A good rule of thumb is that you should add 1-2 drops per gallon of water every time you’re out there cleaning up leaves or brushing off snow from your coverings (more often if there are more contaminants floating around).
Step 7: Add an Algaecide (If Desired)
If your pool has a problem with algae, you may want to add an algaecide. Algae are a natural part of a swimming pool environment and can be harmful to swimmers in several ways: they can cause skin irritation and respiratory problems, as well as eye irritation and allergic reactions.
Algae also cause the water to appear green or yellow. If there’s too much algae in your pool, it will need to be removed by brushing or vacuuming before you close it for winter.
Step 8: Drain Your Filter and Pump to Prepare Them for Winter Storage
The next step is to drain your pool filter and pump. If you have a suction-side skimmer, make sure that it is unplugged and empty before removing any hoses. If you have a pressure-side system, use a garden hose to drain the water into an acceptable location (such as a bucket) until there’s no more coming out of the return line or hose bibb. Remove all hoses from the pump and disconnect any electrical plugs if applicable.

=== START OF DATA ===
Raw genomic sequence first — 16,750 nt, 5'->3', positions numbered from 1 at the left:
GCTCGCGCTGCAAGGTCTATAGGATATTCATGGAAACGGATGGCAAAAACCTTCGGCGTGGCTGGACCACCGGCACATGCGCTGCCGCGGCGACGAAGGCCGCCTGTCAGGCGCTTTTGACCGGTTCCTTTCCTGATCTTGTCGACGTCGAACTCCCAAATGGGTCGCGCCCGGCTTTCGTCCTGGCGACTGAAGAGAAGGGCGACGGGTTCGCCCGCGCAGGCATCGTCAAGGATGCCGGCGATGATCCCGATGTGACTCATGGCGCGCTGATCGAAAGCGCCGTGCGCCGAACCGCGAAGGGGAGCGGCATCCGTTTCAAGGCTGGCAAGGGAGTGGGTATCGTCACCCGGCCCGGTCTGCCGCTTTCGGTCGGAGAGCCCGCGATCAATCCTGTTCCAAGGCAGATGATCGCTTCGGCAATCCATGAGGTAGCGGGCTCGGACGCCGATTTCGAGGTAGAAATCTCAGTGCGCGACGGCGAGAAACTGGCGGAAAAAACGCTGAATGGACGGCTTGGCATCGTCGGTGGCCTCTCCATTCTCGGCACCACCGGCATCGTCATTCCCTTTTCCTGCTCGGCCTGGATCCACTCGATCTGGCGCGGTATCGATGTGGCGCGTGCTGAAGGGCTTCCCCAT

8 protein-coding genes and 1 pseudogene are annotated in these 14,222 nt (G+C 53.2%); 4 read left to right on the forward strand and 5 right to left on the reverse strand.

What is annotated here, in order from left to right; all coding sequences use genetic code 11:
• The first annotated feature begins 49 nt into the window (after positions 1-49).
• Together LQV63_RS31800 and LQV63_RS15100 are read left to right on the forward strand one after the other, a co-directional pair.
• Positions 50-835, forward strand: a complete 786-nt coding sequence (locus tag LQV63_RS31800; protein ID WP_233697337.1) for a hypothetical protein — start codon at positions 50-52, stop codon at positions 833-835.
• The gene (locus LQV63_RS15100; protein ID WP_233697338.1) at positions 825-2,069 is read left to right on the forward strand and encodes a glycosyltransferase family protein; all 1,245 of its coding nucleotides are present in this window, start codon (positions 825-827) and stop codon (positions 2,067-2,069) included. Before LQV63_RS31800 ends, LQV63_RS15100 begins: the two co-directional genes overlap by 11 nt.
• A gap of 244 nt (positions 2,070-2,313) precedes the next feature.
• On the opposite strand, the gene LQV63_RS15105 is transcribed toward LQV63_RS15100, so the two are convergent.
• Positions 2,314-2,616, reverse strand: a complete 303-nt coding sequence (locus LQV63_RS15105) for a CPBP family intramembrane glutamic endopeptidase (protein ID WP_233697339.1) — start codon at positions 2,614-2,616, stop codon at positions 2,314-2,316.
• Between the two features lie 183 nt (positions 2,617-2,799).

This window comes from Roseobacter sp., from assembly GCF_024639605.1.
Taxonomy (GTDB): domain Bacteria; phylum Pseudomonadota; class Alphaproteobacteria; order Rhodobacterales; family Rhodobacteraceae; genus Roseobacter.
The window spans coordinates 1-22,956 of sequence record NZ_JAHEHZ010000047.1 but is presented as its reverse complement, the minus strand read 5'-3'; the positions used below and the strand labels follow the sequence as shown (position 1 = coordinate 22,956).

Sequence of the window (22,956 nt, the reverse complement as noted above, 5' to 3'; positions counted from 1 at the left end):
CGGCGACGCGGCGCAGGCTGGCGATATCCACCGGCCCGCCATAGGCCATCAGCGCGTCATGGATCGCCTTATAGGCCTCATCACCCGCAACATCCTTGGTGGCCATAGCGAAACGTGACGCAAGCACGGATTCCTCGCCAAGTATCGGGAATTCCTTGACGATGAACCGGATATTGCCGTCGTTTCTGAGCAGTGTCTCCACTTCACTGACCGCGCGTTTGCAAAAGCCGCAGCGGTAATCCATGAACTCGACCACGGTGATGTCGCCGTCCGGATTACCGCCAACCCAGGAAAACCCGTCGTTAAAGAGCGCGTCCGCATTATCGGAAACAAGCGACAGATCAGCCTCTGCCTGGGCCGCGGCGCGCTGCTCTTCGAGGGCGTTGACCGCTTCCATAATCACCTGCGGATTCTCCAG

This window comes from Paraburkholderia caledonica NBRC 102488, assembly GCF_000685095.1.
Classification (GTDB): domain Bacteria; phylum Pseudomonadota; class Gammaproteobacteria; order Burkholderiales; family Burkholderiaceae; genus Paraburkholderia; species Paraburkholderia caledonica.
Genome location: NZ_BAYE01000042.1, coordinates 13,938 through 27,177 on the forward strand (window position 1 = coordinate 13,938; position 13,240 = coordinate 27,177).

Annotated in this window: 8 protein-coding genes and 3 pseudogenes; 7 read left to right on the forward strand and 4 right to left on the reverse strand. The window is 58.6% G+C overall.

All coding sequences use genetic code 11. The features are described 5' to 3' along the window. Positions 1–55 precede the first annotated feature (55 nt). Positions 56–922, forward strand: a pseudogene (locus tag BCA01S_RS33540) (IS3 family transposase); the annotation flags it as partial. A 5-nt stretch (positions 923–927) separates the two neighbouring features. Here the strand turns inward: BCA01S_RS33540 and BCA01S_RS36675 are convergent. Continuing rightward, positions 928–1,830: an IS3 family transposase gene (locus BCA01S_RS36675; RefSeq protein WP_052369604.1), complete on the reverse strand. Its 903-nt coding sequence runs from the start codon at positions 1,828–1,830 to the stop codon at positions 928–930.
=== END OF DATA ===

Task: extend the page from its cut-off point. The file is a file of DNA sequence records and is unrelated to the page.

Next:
Remove any plants or chemicals that need to be cleaned up after draining by hand or with a vacuum cleaner attachment on your pool pump. You can also use a leaf rake to remove debris from around the deck area—just be careful not to damage your liner during this process!
Step 9: Lower the Water Level
This step is only necessary if you have an above ground pool or a spa. If your pool is fully drained, skip to the next section.
This is also the stage where you’ll want to remove any loose debris from your pump and skimmer baskets before winterizing them. To remove water from an above ground pool, use a garden hose with a vacuum head (or just stick your face in it) and suck out as much water as possible. Then use a pump or siphon pump to drain out what’s left of the water until it reaches at least 3 inches below the skimmer line on all sides of your pool deck (if there’s an overflow tube).
Step 10: Add a Winter Cover to Prevent Evaporation and Debris From Falling In